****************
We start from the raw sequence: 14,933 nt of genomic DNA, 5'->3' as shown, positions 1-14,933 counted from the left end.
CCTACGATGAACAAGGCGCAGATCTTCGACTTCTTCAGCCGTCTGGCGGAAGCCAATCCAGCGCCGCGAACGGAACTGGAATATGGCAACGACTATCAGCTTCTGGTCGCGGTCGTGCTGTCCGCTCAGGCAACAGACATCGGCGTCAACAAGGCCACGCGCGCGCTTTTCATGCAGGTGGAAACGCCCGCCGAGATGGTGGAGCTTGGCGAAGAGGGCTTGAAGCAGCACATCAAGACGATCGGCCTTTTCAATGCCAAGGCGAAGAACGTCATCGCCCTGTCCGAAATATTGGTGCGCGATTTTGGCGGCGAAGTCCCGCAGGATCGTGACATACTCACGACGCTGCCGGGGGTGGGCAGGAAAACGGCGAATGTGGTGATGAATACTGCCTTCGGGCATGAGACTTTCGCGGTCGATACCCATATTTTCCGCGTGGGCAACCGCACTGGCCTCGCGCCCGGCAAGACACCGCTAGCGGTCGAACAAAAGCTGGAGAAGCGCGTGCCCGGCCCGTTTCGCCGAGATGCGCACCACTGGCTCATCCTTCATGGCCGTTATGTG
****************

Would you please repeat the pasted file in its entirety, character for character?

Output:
We start from the raw sequence: 14,933 nt of genomic DNA, 5'->3' as shown, positions 1-14,933 counted from the left end.
CCTACGATGAACAAGGCGCAGATCTTCGACTTCTTCAGCCGTCTGGCGGAAGCCAATCCAGCGCCGCGAACGGAACTGGAATATGGCAACGACTATCAGCTTCTGGTCGCGGTCGTGCTGTCCGCTCAGGCAACAGACATCGGCGTCAACAAGGCCACGCGCGCGCTTTTCATGCAGGTGGAAACGCCCGCCGAGATGGTGGAGCTTGGCGAAGAGGGCTTGAAGCAGCACATCAAGACGATCGGCCTTTTCAATGCCAAGGCGAAGAACGTCATCGCCCTGTCCGAAATATTGGTGCGCGATTTTGGCGGCGAAGTCCCGCAGGATCGTGACATACTCACGACGCTGCCGGGGGTGGGCAGGAAAACGGCGAATGTGGTGATGAATACTGCCTTCGGGCATGAGACTTTCGCGGTCGATACCCATATTTTCCGCGTGGGCAACCGCACTGGCCTCGCGCCCGGCAAGACACCGCTAGCGGTCGAACAAAAGCTGGAGAAGCGCGTGCCCGGCCCGTTTCGCCGAGATGCGCACCACTGGCTCATCCTTCATGGCCGTTATGTG